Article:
Earlier this summer, when one of my cousins came to visit from Paris, it occurred to me that she might like to look at the two or three family photo albums we have at our house that I’d been organizing and reorganizing obsessively. Both my French and American cousins spent hours poring over the pictures, and requesting copies, and Mom spent the next few days at the library scanning the pictures and downloading them to drop box, for everyone in the family to share.
My grandmother was the keeper of the family photo albums, and showed them to us as the only form of entertainment she could offer when we visited her. I loved the black and white pictures of serious people and children in sailor suits. I loved knowing that I was connected to this ongoing story and I wasn’t just a solitary blip in time.
I don’t know what it means that my grandmother created and kept the photo albums. She wasn’t a storyteller, she was a collector: colored glass, interesting people, recipes, and photo albums full of disconnected moments in time. When we looked through the photo albums at her house, she stood at a distance, and when we asked questions, she answered in one or two words, or not at all. She could only offer us the pictures, not the lives behind them.
After her death, my aunts divided up the photo albums and furniture and books. I don’t know if they looked through the boxes and made conscious decisions, or if they just put things where there seemed to be room. My French aunt took the blue and white sofas and put them in her country house, I have the old rocking chair with red cushions and a few photo albums, and the largest box of family photo albums was in my other aunt’s attic in Queens. Untouched. And after my cousin’s visit, I had to go get that box. I spread the photo albums out on the floor of the living room: a lot of them were falling apart at the binding, or had lost their stickum, and pictures were falling out the sides.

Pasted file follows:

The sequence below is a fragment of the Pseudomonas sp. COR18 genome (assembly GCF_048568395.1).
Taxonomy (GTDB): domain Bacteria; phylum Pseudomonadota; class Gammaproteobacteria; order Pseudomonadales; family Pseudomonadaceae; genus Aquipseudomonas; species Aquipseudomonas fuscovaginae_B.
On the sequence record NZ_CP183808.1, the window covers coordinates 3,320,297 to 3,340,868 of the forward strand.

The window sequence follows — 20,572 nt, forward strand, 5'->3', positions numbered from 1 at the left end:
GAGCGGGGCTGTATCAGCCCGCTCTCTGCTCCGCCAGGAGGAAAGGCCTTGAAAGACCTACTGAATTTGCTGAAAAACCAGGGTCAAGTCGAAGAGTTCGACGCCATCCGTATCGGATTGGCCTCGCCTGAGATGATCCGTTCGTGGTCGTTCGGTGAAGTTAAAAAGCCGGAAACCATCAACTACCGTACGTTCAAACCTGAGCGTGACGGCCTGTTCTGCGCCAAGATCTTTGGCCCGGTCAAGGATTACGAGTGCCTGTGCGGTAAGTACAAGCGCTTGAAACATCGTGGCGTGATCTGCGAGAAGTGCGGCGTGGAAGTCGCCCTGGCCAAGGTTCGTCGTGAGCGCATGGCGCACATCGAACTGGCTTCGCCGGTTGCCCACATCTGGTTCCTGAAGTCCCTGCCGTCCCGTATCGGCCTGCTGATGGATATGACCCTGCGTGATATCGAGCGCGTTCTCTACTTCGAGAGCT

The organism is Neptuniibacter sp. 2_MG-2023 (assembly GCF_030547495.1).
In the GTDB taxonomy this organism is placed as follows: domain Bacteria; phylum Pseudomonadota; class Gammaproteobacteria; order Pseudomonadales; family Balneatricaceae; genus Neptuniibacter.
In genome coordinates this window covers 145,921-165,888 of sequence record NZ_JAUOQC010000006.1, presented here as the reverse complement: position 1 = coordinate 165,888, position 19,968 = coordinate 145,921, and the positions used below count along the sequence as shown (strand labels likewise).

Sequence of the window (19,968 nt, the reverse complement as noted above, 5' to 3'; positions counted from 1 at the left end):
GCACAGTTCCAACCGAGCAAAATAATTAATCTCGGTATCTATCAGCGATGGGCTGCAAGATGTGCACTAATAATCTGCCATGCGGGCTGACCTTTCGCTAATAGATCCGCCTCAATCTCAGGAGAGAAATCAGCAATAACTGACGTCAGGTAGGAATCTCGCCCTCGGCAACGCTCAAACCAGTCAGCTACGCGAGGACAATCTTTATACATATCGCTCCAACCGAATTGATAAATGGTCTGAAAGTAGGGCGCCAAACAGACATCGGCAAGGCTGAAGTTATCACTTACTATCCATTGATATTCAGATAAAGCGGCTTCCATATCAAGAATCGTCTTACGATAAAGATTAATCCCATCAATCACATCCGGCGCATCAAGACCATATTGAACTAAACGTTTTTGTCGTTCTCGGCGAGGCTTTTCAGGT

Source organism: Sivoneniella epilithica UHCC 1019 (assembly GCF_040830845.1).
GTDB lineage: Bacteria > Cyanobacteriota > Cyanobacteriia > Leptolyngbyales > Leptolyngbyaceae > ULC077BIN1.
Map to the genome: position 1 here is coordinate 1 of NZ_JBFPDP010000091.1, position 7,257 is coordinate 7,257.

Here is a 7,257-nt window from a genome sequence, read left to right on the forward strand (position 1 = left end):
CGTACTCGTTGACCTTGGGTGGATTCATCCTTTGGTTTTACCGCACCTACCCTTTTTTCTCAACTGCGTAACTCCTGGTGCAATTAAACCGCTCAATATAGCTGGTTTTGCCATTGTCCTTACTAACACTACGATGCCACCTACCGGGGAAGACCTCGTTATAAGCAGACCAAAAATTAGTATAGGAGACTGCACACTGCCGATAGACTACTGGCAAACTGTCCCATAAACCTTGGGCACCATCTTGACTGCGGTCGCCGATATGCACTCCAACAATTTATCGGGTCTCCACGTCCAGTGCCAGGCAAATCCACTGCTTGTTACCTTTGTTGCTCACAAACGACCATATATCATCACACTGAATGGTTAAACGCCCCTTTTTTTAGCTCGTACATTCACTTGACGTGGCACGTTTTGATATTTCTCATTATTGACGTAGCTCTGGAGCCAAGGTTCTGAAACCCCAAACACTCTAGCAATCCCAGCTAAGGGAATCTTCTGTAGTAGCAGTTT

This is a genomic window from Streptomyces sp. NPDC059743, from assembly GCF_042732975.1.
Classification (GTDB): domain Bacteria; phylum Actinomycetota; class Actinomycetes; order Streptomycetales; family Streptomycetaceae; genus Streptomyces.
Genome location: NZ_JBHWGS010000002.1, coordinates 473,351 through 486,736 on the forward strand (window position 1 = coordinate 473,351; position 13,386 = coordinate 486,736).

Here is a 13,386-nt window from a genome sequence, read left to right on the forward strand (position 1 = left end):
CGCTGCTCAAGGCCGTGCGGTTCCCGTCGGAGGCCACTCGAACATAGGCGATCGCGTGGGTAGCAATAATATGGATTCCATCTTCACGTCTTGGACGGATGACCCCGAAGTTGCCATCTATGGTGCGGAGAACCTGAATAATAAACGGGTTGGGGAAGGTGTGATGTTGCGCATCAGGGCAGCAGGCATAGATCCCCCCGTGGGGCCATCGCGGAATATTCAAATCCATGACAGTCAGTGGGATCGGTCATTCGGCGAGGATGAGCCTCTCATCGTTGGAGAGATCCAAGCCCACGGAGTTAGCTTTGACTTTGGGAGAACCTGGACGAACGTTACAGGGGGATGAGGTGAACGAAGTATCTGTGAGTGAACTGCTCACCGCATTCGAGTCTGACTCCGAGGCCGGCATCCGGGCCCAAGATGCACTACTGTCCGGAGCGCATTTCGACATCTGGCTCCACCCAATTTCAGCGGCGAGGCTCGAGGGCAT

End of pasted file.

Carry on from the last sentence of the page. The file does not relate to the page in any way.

It was exciting to finally see so many pictures of my cousins as children, because they were all together each summer at my grandparents’ house in Lake Placid, even my brother was there one summer as a baby, but the house was sold the summer before I was born. We were rarely anywhere at the same time after that. One set of cousins or the other would visit, or my brother and I would visit our grandparents, but there were no big family gatherings again like those summers in Lake Placid.
But the great discovery was the dogs! All of these dogs I’d heard about over the years were finally visible. We are a dog family, no matter what else we are. My Grandmother, severe and moody, loved Rufus. My mom, skinny and lonely, had Minky by her side. Even the housekeeper, dour and apart, had Chihuahuas – given to her by my grandfather, for company – dogs that really did make her a part of the family. Dogs have magical powers to soften the harsh edges of life, and people. There was Lady, and Minky, and Rufus, and Hercules, and Bijou, and Sarika. The dogs were much easier to love than the people, but all of the people loved the dogs.
Through all of this, Cricket and Butterfly wandered around and sniffed. I don’t think they could identify which particular pictures were of their doggy relatives, but there were interesting smells everywhere nonetheless.
It’s going to take a while to scan all of these pictures, but it will be worth it, to keep the family narrative intact so that we all know where we came from and that we are different strands of the same complicated family story.